Jamie Durham, economist at PwC UK, said:
"Data released this morning shows that the UK housing market remained buoyant in January, with prices up 9.6% on last year. The average house in the UK is now worth £274,000, and has added more than £40,000 in value since the start of the pandemic.
"Such strong continued growth is being driven by several factors. The pandemic has caused a shift in preferences towards properties with more space, leading to increased demand for this type of property while supply has also been constrained. There has also been an accumulation of consumer savings during lockdowns over the last two years while borrowing costs have remained relatively low.
"London was again the slowest price growth of all regions, with prices rising at the slowest rate since the middle of 2020. This is in part due to higher prices in the capital, with the average home costing over half a million pounds, which limits affordability and so price growth.
"The most significant risk to the outlook remains the increasing cost of living. Figures also published this morning show prices increased, on average, by 6.2% in the year to February. With such high rates of inflation and considerable uncertainty in the outlook, we are seeing consumer confidence start to weaken across regions and income levels. If sustained, this lower confidence may affect whether consumers are willing to make major financial decisions like purchasing a home, which could weigh on price growth.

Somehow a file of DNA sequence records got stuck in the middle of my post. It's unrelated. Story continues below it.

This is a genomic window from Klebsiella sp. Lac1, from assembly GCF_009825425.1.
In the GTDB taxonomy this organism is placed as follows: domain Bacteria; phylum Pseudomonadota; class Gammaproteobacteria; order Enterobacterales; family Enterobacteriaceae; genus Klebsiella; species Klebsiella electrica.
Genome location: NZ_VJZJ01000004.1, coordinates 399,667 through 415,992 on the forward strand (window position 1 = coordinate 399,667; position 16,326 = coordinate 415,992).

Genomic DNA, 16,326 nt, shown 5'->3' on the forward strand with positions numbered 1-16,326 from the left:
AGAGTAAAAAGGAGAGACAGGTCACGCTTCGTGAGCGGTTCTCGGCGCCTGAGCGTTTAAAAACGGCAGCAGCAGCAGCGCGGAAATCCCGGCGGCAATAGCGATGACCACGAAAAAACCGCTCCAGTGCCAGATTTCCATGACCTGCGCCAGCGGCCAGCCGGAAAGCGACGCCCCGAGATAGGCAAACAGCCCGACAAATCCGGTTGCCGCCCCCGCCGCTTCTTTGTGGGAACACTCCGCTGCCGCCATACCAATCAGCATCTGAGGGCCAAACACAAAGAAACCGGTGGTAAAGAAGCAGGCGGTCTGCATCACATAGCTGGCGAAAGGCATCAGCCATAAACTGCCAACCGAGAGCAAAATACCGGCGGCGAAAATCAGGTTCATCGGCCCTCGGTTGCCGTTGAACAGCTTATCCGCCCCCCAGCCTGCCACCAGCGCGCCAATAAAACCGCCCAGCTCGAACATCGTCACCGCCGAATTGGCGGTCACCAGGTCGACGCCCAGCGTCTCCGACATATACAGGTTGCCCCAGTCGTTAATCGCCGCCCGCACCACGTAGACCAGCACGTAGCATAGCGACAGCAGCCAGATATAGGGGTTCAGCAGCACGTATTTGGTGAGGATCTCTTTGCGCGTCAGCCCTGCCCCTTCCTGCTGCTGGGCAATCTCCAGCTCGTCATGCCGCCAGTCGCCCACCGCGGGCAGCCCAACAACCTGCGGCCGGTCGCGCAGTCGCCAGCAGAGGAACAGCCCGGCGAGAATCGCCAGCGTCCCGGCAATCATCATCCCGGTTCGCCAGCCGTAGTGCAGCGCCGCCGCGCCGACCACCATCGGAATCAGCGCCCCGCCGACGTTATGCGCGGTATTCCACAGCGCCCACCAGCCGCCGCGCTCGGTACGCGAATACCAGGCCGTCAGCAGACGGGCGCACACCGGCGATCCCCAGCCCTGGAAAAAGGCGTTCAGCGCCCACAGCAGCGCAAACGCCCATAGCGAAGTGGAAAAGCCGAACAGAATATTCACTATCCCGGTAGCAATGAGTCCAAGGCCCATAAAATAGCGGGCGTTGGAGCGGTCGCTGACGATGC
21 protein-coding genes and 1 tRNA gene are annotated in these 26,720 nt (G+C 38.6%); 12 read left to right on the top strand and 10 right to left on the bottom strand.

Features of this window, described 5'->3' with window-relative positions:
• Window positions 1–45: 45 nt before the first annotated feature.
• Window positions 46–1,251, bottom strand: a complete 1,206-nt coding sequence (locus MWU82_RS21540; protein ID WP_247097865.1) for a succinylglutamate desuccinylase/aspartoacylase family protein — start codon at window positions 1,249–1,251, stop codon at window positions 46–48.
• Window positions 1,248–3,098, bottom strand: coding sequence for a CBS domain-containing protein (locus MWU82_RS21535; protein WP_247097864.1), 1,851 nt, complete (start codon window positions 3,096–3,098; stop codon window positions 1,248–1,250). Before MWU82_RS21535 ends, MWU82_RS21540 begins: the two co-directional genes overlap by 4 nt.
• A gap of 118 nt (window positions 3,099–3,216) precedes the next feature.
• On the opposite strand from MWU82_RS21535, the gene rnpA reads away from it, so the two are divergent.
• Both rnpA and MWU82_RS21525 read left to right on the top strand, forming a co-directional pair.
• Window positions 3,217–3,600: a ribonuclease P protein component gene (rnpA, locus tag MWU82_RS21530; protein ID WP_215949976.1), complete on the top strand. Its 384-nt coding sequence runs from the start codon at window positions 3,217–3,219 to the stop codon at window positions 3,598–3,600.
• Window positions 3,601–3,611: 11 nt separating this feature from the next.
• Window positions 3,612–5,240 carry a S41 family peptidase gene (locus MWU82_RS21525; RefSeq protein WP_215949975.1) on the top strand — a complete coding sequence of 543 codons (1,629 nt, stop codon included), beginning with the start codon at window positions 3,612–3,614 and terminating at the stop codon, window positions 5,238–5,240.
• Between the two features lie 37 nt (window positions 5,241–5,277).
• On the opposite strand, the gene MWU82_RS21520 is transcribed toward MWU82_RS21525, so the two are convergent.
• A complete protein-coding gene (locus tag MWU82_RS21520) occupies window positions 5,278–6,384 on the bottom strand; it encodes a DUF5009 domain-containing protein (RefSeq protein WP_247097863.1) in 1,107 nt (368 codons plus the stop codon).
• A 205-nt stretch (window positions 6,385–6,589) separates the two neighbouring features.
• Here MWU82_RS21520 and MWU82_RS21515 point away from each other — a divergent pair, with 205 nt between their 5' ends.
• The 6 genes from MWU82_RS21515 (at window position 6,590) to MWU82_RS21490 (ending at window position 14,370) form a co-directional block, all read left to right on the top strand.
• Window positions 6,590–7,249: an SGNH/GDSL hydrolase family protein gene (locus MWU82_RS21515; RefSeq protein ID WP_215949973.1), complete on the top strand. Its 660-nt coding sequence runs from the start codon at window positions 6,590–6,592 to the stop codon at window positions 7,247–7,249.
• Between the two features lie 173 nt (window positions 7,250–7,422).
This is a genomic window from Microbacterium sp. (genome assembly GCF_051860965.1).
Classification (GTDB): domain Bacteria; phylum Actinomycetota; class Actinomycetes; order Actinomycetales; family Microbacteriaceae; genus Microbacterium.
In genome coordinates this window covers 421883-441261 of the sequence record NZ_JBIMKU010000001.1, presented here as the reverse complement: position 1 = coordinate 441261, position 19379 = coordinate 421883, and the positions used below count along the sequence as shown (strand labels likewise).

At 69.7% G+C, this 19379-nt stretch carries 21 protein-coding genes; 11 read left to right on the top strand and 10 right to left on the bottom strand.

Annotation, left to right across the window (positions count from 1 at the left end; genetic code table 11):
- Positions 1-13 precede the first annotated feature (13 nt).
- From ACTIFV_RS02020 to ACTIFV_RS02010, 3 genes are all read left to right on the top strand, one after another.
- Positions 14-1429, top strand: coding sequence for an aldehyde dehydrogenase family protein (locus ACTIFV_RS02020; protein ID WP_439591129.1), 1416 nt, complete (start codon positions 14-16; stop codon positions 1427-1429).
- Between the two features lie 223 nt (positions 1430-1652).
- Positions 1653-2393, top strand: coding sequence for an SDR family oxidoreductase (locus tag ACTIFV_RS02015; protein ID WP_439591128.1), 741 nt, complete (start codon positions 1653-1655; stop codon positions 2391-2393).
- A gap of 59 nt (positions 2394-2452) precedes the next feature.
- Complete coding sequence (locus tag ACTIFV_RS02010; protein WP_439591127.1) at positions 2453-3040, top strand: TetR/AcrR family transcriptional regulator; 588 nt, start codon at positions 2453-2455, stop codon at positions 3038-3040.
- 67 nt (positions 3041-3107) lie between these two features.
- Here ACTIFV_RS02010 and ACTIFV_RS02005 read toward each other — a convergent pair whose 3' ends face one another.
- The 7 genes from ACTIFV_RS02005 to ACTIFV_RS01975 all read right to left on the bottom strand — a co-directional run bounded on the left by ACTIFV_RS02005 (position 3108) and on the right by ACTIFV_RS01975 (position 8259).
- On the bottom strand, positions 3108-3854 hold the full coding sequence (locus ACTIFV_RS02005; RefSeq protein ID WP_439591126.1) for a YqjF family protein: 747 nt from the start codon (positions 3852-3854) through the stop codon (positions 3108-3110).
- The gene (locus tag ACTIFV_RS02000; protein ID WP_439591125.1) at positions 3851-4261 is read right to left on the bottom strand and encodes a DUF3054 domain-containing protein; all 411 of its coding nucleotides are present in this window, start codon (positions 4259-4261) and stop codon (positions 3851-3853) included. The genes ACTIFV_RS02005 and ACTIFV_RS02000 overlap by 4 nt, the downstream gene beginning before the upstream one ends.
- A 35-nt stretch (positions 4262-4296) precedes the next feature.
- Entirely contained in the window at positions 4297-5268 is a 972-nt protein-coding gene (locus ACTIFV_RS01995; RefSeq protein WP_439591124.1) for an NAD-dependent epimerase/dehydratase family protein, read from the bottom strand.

"To try and manage higher rates of inflation, the Bank of England last week moved to increase interest rates to 0.75% and has indicated further increases may be required. While most households are now on fixed rate mortgages, which will limit the immediate impact of this move on housing costs, in an uncertain environment higher rates may affect how much people are willing to borrow to purchase a home, which would weigh on demand."
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